How to Shift to 21st Century Classrooms

Engaged, Connected, Empowered: Teaching and Learning in the 21st Century
By Ben Curran and Neil Wetherbee
(Routledge/Eye on Education, 2014 – Learn more)

LauraVonStadenReviewed by Laura Von Staden 

Ben Curran and Neil Wetherbee  identify five major shifts required for schools to provide students with the skills they will need in the 21st century: (1) from consumption to production, (2) from local to global, (3) from searching to filtering, (4) from standardized to student centered, and (5) from isolated to connected.

These shifts dovetail with those identified by other future-thinking groups, and the book is sufficiently referenced throughout.

engaged connected von stadenA clear structure for easy study

The layout of the book is easy to follow. Under each of the five major shifts there are three chapters, including an introduction, a focus on implementation, and author anecdotes. The introduction of each section gives a brief overview of the shift.

The implementation chapter then gives specifics of how teachers can bring about the shift in their classrooms, including steps for the novice, intermediate, or expert level.

Finally, the anecdotal chapters contain specific examples of how the shift has been implemented in the authors’ classrooms.

Projects go global

The suggestions in the implementation chapters are broken down into doable steps, with links provided to resources or sites to help with the specific ideas. For instance, in the implementation chapter for the localized vs. global section, the authors’ suggest using projects that are global in nature. They discuss five potential sources for finding global projects along with the links, and then suggest going global with your classroom projects and work, discussing four options for doing so and providing the links for these options.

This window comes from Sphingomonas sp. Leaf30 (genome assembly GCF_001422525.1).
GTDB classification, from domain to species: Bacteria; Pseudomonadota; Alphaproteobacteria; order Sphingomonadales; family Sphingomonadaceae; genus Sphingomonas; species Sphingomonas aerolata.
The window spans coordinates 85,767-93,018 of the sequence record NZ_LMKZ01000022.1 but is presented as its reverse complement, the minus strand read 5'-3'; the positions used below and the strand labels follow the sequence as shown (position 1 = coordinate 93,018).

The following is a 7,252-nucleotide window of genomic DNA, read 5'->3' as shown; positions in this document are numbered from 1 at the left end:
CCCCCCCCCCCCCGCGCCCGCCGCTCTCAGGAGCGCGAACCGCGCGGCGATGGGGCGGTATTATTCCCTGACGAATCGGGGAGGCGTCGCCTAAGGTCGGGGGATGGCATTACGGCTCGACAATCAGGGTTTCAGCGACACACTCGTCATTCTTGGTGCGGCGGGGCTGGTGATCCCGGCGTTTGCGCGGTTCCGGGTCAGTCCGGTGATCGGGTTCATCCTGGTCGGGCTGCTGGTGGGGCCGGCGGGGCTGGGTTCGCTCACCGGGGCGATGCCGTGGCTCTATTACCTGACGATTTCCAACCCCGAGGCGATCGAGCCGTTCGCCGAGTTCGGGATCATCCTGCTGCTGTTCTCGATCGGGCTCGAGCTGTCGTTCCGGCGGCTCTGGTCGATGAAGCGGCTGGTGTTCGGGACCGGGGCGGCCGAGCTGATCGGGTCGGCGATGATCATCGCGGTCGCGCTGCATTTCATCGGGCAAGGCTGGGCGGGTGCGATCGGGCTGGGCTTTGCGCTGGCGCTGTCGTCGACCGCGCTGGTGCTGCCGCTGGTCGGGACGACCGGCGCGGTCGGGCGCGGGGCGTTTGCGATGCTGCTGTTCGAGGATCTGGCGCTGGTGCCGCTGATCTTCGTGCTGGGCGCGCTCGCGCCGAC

Searching becomes filtering

In the chapters on shifting from searching to filtering, Curran and Wetherbee give some great tips that will help teachers move students from general searches (picking the first site that pops up) to search returns that are better focused on what students are looking for. Then they give suggestions on how teachers can help students take these refined searches and filter them further.  In the process, teachers are leading their students to develop important and lasting skills  that will make them more searchers throughout their lives. Teachers may find some of these tips helpful for their own searches.

Teachers connect too

The final section of the book – shifting from isolated to connected – focuses more on teacher learning and development. In this section the authors make a compelling argument for teachers to use social bookmarking, Twitter, blogging and RSS feeds, both to help teachers keep up with all the information and resources they are gathering and to build their PLNs (Professional Learning Networks).

Curran and Wetherbee provide enough specific suggestions to really get you started in the process, including a number of educational Twitter chats and hashtags to follow, some of which they have created themselves. They have also established a Facebook page where you can “interact with the authors and find ongoing content for this book.”

Engaged, Connected, Empowered is a handy book to help teachers at all levels (novice to expert, and kindergarten to grade 12) successfully move their students through the transitions: to collaboration, filtering sources and using primary sources, creating products to be shared globally, and using technology to accomplish this and more, to meet the needs of the 21st Century.

Laura Von Staden is a Special Education Middle School Teacher in Tampa, Florida. She serves on numerous committees both at her school and within her district and works closely with the local university where she is a Professional Practice Partner and a master mentor. Dr. Von Staden also facilitates both online and face-to-face Professional Development within her district.


MiddleWeb is all about the middle grades, with great 4-8 resources, book reviews, and guest posts by educators who support the success of young adolescents. And be sure to subscribe to MiddleWeb SmartBrief for the latest middle grades news & commentary from around the USA.

Leave a Reply

Your email address will not be published. Required fields are marked *

This site uses Akismet to reduce spam. Learn how your comment data is processed.